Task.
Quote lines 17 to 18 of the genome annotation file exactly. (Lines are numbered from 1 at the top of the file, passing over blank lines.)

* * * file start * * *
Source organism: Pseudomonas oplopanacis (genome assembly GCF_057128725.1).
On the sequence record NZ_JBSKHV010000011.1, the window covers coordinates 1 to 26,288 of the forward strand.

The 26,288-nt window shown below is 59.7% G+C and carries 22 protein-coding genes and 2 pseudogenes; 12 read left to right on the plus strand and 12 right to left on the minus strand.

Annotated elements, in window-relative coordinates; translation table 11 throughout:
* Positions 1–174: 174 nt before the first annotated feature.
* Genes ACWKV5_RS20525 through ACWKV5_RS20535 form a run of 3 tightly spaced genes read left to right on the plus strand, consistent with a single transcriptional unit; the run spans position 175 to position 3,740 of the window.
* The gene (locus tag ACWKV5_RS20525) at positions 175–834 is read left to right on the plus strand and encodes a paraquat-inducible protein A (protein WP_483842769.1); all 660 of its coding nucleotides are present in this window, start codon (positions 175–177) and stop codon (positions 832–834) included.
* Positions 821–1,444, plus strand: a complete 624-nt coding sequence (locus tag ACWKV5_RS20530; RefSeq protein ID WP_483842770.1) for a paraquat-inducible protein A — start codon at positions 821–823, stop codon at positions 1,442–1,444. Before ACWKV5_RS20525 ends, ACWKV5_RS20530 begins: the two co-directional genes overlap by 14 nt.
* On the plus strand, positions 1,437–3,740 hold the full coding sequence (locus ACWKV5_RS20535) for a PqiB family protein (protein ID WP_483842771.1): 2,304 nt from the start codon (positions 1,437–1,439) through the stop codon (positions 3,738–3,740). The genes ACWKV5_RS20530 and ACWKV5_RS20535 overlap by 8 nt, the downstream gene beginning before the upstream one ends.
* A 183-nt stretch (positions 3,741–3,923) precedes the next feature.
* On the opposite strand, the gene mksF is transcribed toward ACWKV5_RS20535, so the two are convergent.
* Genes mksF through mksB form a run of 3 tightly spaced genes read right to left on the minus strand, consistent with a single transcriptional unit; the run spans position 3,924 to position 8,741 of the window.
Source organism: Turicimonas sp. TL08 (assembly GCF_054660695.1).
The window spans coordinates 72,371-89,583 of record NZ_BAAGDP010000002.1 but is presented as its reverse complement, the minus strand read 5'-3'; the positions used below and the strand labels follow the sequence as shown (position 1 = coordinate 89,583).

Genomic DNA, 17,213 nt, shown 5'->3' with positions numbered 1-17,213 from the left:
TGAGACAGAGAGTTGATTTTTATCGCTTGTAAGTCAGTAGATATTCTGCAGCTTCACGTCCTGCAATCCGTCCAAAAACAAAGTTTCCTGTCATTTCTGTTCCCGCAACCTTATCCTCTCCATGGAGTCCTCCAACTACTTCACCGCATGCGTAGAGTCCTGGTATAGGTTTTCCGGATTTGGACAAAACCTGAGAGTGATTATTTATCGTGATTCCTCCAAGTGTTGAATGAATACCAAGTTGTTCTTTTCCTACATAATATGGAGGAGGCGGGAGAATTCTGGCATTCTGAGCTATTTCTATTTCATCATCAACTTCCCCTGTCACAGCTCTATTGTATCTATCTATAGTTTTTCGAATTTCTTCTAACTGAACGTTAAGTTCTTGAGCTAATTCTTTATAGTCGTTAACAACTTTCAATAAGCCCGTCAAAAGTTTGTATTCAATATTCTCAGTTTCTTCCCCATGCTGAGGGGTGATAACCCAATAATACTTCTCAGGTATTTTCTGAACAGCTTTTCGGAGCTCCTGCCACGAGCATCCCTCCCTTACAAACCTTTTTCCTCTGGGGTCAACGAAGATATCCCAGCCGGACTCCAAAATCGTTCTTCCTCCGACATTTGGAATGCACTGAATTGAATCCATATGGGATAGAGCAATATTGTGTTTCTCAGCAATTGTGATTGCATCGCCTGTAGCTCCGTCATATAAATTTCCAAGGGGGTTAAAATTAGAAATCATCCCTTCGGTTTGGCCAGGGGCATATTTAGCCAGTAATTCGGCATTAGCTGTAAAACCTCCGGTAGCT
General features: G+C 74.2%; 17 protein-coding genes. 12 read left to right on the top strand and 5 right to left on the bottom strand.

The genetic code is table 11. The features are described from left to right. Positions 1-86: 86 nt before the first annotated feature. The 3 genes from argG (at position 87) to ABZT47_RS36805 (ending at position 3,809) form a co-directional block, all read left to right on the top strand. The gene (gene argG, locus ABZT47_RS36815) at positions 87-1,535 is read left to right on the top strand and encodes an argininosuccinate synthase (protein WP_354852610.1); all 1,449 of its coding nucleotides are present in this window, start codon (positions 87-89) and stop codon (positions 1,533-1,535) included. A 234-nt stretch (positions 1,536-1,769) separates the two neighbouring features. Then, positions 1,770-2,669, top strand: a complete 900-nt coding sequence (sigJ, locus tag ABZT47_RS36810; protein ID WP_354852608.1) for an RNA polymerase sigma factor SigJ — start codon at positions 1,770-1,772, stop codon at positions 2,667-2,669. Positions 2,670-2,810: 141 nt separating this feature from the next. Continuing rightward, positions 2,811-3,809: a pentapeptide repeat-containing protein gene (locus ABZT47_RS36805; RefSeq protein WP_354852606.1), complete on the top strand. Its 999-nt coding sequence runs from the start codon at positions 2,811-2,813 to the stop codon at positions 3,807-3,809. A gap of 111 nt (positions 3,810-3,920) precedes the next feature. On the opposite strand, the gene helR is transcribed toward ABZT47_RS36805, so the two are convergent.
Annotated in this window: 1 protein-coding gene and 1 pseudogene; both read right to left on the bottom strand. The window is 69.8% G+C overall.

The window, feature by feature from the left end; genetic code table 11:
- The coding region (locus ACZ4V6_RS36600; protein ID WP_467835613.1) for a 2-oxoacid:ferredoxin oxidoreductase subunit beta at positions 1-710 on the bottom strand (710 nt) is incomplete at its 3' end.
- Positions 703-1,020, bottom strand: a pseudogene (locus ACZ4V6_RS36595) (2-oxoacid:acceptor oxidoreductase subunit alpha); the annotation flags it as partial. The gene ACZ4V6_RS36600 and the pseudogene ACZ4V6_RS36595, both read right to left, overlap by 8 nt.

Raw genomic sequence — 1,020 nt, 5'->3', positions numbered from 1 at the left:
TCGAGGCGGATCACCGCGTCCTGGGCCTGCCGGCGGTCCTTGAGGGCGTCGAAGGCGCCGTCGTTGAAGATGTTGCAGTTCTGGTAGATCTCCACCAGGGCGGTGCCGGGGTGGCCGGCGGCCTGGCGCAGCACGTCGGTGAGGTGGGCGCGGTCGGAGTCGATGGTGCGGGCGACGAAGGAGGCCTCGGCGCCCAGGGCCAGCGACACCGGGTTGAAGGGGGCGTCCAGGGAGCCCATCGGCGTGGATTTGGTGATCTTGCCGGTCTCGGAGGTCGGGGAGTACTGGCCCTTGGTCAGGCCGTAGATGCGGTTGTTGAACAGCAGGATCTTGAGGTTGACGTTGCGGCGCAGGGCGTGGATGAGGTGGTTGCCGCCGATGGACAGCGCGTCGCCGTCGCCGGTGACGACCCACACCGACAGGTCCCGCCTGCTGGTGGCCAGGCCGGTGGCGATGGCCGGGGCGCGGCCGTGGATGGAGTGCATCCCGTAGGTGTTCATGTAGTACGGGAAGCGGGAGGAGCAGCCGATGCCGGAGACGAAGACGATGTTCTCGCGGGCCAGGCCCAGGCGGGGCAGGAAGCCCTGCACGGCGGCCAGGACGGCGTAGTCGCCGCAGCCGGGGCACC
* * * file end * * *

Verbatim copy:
General features: G+C 74.2%; 17 protein-coding genes. 12 read left to right on the top strand and 5 right to left on the bottom strand.

The genetic code is table 11. The features are described from left to right. Positions 1-86: 86 nt before the first annotated feature. The 3 genes from argG (at position 87) to ABZT47_RS36805 (ending at position 3,809) form a co-directional block, all read left to right on the top strand. The gene (gene argG, locus ABZT47_RS36815) at positions 87-1,535 is read left to right on the top strand and encodes an argininosuccinate synthase (protein WP_354852610.1); all 1,449 of its coding nucleotides are present in this window, start codon (positions 87-89) and stop codon (positions 1,533-1,535) included. A 234-nt stretch (positions 1,536-1,769) separates the two neighbouring features. Then, positions 1,770-2,669, top strand: a complete 900-nt coding sequence (sigJ, locus tag ABZT47_RS36810; protein ID WP_354852608.1) for an RNA polymerase sigma factor SigJ — start codon at positions 1,770-1,772, stop codon at positions 2,667-2,669. Positions 2,670-2,810: 141 nt separating this feature from the next. Continuing rightward, positions 2,811-3,809: a pentapeptide repeat-containing protein gene (locus ABZT47_RS36805; RefSeq protein WP_354852606.1), complete on the top strand. Its 999-nt coding sequence runs from the start codon at positions 2,811-2,813 to the stop codon at positions 3,807-3,809. A gap of 111 nt (positions 3,810-3,920) precedes the next feature. On the opposite strand, the gene helR is transcribed toward ABZT47_RS36805, so the two are convergent.